Whether you’re playing around with the idea of trying a vegan diet or just looking for a way to spice up breakfast, this recipe from The VB6 Cookbook is the perfect place to start. Soft corn tortillas make a tasty vehicle for this tofu “chorizo,” which is so good you’ll find a lot of other uses for it too. And since it’s easy to double the batch well ahead of time, you might think about making this dish the next time you have a brunch.
Eight 6-inch corn tortillas
2 tablespoons olive oil
1 small red onion, chopped
1 tablespoon chopped garlic
1 teaspoon salt
½ teaspoon pepper
1½ pounds firm tofu (1½ blocks)
1 red bell pepper, chopped (optional)
1 tablespoon chili powder
2 limes, 1 halved, 1 quartered
¼ cup chopped fresh cilantro, for garnish
¼ cup chopped scallions, for garnish
1. Heat the oven to 400°F. Stack the tortillas on a large square of foil and wrap them loosely.
2. Put the oil in a large skillet over medium-high heat. Add the onion and garlic; sprinkle with the salt and pepper. Cook, stirring occasionally until the vegetables soften, 3 to 5 minutes.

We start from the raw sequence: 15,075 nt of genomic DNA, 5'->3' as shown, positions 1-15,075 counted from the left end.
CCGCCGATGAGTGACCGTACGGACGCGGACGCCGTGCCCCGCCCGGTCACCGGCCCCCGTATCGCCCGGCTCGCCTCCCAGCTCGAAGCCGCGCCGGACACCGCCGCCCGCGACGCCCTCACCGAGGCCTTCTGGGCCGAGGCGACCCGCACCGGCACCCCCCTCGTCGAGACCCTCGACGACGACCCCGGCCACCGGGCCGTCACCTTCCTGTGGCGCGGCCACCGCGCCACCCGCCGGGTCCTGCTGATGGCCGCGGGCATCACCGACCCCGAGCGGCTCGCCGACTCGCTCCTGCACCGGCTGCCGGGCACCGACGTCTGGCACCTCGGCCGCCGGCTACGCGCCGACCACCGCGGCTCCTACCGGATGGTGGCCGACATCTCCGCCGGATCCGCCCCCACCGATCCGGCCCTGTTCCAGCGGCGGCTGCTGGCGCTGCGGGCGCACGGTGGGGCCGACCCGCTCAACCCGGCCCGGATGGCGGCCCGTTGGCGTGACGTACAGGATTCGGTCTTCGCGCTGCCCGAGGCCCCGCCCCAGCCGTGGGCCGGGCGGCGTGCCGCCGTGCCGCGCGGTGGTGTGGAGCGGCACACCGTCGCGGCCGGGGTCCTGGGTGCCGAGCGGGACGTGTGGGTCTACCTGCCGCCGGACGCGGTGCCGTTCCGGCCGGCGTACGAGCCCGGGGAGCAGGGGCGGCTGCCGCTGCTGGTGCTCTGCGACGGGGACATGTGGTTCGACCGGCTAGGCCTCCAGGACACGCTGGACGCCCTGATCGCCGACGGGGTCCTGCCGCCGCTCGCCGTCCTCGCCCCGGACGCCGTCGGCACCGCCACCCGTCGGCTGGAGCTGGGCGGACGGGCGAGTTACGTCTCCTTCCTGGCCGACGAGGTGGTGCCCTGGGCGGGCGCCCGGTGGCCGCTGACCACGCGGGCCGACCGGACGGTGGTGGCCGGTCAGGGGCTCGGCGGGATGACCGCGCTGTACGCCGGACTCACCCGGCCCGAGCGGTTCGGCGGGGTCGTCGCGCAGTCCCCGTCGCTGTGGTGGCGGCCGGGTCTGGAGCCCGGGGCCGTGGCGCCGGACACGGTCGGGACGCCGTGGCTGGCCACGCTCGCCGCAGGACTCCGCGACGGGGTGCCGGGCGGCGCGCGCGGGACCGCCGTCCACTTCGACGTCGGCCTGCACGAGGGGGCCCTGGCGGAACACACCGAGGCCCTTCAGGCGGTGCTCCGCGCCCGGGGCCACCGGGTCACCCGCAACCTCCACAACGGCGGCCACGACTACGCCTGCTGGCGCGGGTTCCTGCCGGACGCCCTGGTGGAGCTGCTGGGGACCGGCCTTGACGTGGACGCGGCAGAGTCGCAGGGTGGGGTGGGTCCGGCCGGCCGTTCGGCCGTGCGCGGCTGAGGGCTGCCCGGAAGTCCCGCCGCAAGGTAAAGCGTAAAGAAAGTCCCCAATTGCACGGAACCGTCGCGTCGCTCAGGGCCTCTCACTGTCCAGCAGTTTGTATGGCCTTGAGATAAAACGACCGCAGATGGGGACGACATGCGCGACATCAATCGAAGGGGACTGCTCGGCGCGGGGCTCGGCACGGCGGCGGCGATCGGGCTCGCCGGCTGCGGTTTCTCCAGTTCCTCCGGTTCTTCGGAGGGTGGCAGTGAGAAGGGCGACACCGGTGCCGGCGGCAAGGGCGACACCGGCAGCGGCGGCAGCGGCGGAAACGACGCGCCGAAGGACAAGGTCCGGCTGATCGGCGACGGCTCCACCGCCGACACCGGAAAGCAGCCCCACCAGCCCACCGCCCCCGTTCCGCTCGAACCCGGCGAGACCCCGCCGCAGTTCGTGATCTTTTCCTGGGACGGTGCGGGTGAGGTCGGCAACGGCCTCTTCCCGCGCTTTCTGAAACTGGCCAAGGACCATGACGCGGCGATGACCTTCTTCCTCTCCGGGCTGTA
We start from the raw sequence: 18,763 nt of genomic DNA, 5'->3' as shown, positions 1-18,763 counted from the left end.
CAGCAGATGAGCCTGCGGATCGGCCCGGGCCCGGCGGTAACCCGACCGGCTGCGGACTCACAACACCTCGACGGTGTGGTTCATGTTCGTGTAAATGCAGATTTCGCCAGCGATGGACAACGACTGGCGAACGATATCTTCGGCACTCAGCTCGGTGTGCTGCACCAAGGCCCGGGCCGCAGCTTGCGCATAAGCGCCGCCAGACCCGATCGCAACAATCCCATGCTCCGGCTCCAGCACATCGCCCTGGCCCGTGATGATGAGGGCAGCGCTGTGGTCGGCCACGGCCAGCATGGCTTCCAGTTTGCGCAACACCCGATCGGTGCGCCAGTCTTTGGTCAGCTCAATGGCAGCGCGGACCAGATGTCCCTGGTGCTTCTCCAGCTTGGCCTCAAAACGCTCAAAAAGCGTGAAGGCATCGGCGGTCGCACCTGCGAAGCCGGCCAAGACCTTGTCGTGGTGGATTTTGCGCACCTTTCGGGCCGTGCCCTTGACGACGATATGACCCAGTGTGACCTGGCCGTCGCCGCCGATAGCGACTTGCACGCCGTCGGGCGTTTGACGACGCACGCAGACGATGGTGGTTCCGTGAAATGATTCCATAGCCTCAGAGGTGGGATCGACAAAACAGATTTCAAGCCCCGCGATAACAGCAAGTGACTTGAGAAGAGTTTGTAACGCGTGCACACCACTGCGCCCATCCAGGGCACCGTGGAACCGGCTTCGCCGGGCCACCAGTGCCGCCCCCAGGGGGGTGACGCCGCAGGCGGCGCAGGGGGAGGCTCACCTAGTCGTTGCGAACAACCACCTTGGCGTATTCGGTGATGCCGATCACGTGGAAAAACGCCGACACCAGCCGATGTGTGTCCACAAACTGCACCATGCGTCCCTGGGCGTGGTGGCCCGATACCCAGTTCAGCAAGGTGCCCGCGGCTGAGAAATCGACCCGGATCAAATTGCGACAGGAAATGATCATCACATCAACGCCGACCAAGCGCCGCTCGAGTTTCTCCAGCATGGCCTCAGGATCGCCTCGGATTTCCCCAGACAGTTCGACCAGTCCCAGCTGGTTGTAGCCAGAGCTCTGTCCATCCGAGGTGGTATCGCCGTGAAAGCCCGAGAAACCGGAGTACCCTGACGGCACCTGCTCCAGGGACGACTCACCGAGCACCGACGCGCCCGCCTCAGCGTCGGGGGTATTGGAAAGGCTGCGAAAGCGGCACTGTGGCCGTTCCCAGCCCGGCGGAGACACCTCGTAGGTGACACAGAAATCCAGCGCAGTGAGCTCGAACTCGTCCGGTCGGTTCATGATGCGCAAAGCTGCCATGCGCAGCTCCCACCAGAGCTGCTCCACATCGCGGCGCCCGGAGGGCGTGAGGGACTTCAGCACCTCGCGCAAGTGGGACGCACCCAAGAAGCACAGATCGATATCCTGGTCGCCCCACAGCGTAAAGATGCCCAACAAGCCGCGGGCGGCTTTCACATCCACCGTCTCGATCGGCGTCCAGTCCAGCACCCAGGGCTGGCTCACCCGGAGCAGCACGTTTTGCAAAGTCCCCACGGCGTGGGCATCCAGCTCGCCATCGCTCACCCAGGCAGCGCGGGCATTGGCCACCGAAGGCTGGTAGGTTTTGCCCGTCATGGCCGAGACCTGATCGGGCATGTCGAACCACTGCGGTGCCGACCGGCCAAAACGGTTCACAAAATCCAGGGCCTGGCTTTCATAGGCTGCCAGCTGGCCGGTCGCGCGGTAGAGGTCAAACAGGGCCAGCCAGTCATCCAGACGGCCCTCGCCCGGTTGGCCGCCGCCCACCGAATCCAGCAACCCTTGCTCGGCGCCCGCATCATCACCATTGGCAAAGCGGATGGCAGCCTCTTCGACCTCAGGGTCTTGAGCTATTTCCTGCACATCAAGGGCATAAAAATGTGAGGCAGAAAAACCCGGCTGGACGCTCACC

3. Crumble the tofu into the pan with your hands. Cook, stirring and scraping the bottom of the skillet occasionally, and adjusting the heat as necessary, until the tofu browns and crisps as much or as little as you like it, anywhere from 10 to 30 minutes.
4. When the tofu is almost ready, put the tortillas in the oven.
5. Add the bell pepper to the pan if you’re using it. Sprinkle the mixture with the chili powder; stir, and cook, continuing to scrape any browned bits from the bottom of the pan until the mixture is fragrant, less than a minute. Squeeze the juice of the halved lime over all, garnish with cilantro and scallions, and serve with the tortillas and lime quarters.
For a little more kick without being too fiery, try 1 or 2 poblano chiles instead of the bell pepper. • Substitute 3 cups well-drained cooked or canned black or pinto beans for the tofu. (If you’re using canned beans, rinse them before draining.) • Use tempeh instead of tofu. It will be tangier and slightly more dense, closer to the texture of ground meat. • Small whole wheat tortillas are good, here, too. Soften them the same way as described above.